10. Well for the case of HD 7990, you won't be able to use the internal display because the R9 M370X powers it [Intel's won't power it when another GPU is on]. Just disable the R9 M370X and the next time you boot, the display will only be the external (HD 7990 case). To my experience, for Nvidia you don't have to disable (must set the primary display to external - powered by the GTX); for AMD you will have to disable it because conflict between same display drivers and it will choose the internal before the external. Modifying the driver is also the way to update the driver for the external GPUs along with Crimson. Without it, you can't install both because the driver itself only shows that you're using the R9 M370X and there's no update for it >> no Crimson >> old driver for your card. If you don't want Crimson then just modifying only the display driver and update it through Device Manager. IF you only want the Crimson control panel then just modify the InstallManager.CFG (no need for further steps listed in that link -- at least I didn't have to), that only tricks it into install the new control panel. Then I'd recommend modify the display driver file that comes with the new driver packet (the same one that you use to modify the InstallManager.INF) to update the external through Device Manager. I'd still recommend using Nvidia cards for obvious reasons lol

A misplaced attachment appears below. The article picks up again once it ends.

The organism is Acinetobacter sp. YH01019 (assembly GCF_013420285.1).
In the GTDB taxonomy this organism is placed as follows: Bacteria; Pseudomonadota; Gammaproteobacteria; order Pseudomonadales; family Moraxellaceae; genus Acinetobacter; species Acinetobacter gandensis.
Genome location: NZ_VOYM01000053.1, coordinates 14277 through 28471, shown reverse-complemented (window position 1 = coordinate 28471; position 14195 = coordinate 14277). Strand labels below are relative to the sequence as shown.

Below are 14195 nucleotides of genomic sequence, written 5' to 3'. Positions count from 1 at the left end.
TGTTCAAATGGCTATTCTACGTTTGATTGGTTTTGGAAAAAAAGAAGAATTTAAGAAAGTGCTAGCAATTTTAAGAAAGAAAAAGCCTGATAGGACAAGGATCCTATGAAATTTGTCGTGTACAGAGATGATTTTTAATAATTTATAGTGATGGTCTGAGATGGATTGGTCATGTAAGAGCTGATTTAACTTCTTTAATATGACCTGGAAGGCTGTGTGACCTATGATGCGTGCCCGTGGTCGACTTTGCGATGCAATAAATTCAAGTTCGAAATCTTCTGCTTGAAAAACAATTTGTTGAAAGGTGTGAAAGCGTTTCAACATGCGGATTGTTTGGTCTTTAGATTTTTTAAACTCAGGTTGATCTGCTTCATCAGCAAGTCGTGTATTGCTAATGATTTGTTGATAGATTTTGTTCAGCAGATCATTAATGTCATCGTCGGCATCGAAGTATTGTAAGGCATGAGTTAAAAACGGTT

11. well I have the same MBPr with R9 M370X. I've tried both with a GTX 570 and [currently] using a HD 7990 (dual GPUs); and here are my thoughts: + choose GTX if you want an easy set up because it's a separate driver, and you can enable the R9 along with the GTX to extend the external display to internal display. The reason I'd do this because since the retina screen is so much better (in my case), the drag-and-drop method works. Playing games on a retina screen is much better even though full screen won't work, only for window and borderless mode. + using the HD 7990 caused me a lot of troubles. As you know there will be 2 separated drivers in the machine and Bootcamp Catalyst driver is dated (april last year i believe). BUT there are ways you can trick the GPUs to accept the new drivers by modifying the display driver inf file that go along with the new AMD driver. Same goes for Crimson installation because if you just run the setup, it will only shows as M370X and there will be an error as "There is no AMD hardware detected" or "No driver compatible". I managed to make some changes to the new driver file and succeeded in installing the new Crimson control panel [the one comes with bootcamp is Catalyst and can't be updated] AND updating both new drivers for 2 GPUs (feb 2016). To sum up, if you don't mind going through a lot of troubles and trials then go with the AMD. Personally I think it was worth my time because I learnt quite lot (but also got frustrated a lot lol). But as always, Nvidia driver is far superior and game support is amazing. I got the HD 7990 for only $150 so I went that way Anyways: Nvidia for a pretty straight up setup just like in Gatsby's guide; AMD is you want to go on an adventure